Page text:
With reference to FIGURE 5, a nuclear imaging system 10 is provided. As illustrated, the nuclear imaging system 10 is a PET imaging system, but other nuclear imaging systems that work on similar principals, such as single-photon emission computed tomography (SPECT) or computed tomography (CT), are contemplated. The nuclear imaging system 10 includes a nuclear scanner 12 (illustrated as a PET scanner) which generates imaging data. The scanner 12 includes solid state detectors 14 (also known as detector modules), typically formed from scintillator crystals and silicon photomultipliers (SiPMs), arranged around a bore of the scanner 12. The bore defines an examination region 16 for receiving a region of interest (ROI), such as a brain, torso, or the like, of a subject to be imaged. The detectors 14 are typically arranged in one or more stationery rings which extend a length of the examination region 16. However, rotatable heads are also contemplated. A motor and drive or the like provides longitudinal movement and vertical adjustment of a subject support 18 in the examination region 16. The detectors 14 detect gamma photons from the examination region 16 and generate the imaging data. As illustrated by FIGURE 6, each of the detectors 14 includes one or more scintillators 20 arranged in a grid 22. Further, each of the detectors 14 includes one or more light sensors 24, each optically coupled to a corresponding scintillator 20, and arranged in a grid 26 of like size as the grid 22 of scintillators 20. There is often a one-to-one correspondence between the scintillators 20 and the sensors 24 (as illustrated), but other correspondences are contemplated. As used herein, a chip or die of a detector includes a 2x2 array of light sensors, and a tile of a detector includes an 8x8 array of light sensors (i.e., a 4x4 array of chips or dies). Examples of scintillators 20 include sodium iodide doped with thallium (Nal(Tl)), cerium-doped lutetium yttrium orthosilicate (LYSO) and cerium doped lutetium oxyorthosilicate (LSO). Examples of sensors 24 include photodiode arrays (e.g., Geiger-mode avalanche photodiode arrays) and pixels (i.e., photodiode arrays) of digital or analog SiPMs.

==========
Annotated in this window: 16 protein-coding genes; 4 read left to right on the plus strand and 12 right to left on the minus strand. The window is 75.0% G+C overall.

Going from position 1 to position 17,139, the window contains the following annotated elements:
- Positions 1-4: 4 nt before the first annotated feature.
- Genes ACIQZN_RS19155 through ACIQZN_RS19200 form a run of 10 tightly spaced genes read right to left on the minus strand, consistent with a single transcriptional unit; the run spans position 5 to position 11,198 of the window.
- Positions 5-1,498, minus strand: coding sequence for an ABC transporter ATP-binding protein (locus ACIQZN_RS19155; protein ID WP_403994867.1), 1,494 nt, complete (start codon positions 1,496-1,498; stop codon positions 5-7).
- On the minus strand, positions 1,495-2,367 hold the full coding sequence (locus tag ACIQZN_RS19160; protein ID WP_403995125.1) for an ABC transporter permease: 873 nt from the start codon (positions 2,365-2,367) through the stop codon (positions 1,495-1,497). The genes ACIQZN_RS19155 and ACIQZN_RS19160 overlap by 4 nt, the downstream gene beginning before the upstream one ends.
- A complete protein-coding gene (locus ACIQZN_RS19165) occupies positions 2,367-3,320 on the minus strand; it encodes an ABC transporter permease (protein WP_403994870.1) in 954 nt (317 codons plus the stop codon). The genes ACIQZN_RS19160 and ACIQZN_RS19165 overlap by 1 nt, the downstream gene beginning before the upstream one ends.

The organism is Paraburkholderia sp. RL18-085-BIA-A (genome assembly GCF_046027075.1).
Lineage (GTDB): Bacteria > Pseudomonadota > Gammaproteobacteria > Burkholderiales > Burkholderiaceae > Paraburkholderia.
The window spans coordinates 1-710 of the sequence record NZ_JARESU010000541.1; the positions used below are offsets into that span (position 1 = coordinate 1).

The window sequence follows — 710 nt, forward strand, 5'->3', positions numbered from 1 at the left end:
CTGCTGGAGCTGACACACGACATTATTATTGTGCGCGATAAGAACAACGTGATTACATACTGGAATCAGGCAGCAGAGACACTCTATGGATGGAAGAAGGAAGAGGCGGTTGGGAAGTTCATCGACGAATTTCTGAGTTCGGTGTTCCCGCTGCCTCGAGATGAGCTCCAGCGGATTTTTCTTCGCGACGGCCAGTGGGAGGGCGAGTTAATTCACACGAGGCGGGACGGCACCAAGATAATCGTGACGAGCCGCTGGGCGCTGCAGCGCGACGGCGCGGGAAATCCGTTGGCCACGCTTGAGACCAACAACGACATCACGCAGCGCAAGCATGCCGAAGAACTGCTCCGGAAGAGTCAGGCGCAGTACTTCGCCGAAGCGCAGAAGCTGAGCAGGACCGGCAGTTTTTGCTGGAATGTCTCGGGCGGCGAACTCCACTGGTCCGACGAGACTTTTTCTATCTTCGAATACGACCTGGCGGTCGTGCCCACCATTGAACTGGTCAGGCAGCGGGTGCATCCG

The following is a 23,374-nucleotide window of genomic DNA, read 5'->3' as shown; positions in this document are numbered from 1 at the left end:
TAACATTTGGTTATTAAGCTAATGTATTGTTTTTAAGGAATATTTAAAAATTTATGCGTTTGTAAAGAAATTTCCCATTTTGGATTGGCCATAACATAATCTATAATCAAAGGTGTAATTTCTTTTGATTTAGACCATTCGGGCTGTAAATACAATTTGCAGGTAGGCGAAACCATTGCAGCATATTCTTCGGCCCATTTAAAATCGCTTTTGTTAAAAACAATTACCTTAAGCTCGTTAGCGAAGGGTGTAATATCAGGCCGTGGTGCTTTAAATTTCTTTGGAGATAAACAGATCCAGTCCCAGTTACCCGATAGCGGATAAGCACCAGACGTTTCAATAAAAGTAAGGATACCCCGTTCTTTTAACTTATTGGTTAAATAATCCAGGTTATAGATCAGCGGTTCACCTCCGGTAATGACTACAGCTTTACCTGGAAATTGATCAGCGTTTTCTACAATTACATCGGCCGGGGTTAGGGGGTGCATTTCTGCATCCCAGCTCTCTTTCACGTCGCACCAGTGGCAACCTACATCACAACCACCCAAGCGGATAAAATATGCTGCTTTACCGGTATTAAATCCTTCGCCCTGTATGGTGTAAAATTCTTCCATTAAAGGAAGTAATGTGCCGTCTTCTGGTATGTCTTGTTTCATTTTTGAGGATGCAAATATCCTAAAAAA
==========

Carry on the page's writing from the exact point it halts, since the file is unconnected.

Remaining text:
The scanner 12 can be used for a number of tasks, including calibration of the detectors 14, generation of energy histograms to verify the calibration of the detectors 14, or imaging of a ROI. As to calibration and verification of the detectors 14, a phantom is placed within the isocenter of the examination region 16, the phantom emitting gamma photons towards the detectors 14. As to imaging, the ROI of a subject is injected with a radiopharmaceutical or radionuclide and positioned within the examination region 16. For PET imaging, the radionuclide or radiopharmaceutical emits positrons, and for SPECT imaging the radionuclide or radiopharmaceutical emits gamma photons. As to the former, the positrons from the injected radionuclide or radiopharmaceutical annihilate electrons in the examination region 16 to create a pair of annihilation gamma photons, each traveling in approximately opposite directions.

During use of the scanner 12 (e.g., during calibration, generation of energy histograms for calibration verification or imaging), the scintillators 20 receive gamma photons from the examination region 16. As the gamma photons deposit energy in the scintillators 20, the scintillators 20 scintillate and emit light photons towards the sensors 24. The amount of light created by a scintillation event is directly correlated to the amount of energy deposited. The sensors 24 detect the light emitted by the scintillations 20 and generate data describing the amount of detected light (i.e., the energy of the detected gamma photons). With solid state detectors, the generated data is a count of light photons. As illustrated, the scintillators 20 receive a gamma photon 28, which deposits its energy in one of the scintillators 20, thereby creating a light pulse 30, which causes the detectors 14 to generate a count of light photons.